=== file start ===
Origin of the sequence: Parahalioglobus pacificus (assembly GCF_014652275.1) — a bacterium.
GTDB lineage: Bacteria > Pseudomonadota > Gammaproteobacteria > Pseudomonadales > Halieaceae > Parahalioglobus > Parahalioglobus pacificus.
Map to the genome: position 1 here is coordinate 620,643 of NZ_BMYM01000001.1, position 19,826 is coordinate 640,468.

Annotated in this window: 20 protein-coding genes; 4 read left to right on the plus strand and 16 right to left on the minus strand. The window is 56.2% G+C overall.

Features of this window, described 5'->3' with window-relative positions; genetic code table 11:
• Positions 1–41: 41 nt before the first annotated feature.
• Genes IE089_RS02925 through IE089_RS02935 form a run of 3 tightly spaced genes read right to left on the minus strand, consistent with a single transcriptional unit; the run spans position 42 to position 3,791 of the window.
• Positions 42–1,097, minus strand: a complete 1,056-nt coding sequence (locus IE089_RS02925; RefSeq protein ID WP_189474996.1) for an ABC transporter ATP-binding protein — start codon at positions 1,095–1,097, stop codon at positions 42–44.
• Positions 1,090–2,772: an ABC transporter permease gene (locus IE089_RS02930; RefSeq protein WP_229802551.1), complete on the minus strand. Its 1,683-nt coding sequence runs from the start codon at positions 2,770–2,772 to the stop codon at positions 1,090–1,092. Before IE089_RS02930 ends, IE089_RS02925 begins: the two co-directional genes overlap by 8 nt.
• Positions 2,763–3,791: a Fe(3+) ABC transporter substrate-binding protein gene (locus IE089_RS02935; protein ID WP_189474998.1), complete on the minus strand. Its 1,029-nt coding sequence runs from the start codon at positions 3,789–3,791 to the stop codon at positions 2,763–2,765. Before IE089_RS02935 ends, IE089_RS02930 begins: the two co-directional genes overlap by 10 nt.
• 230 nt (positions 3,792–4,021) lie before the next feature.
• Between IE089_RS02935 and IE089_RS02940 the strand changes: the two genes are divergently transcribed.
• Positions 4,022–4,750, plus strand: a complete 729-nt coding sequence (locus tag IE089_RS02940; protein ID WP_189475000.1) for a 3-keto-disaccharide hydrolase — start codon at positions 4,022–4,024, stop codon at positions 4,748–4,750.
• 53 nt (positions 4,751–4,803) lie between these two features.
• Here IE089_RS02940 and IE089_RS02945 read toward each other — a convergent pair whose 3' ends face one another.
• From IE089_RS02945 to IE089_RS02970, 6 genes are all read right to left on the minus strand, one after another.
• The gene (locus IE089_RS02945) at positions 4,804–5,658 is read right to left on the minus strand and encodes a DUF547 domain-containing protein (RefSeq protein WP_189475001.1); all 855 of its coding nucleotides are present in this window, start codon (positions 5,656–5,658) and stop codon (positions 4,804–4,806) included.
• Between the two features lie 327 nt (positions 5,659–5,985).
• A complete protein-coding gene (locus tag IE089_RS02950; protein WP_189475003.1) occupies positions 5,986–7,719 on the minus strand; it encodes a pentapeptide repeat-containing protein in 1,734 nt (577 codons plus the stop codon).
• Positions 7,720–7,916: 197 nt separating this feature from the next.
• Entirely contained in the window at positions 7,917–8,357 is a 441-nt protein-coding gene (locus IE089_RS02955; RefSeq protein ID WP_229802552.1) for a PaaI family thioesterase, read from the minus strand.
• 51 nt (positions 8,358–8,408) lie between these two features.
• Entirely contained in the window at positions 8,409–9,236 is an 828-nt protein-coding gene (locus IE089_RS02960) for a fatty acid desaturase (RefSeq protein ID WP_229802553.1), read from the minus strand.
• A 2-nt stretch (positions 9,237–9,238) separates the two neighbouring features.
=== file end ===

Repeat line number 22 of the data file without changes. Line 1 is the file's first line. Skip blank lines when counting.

• 51 nt (positions 8,358–8,408) lie between these two features.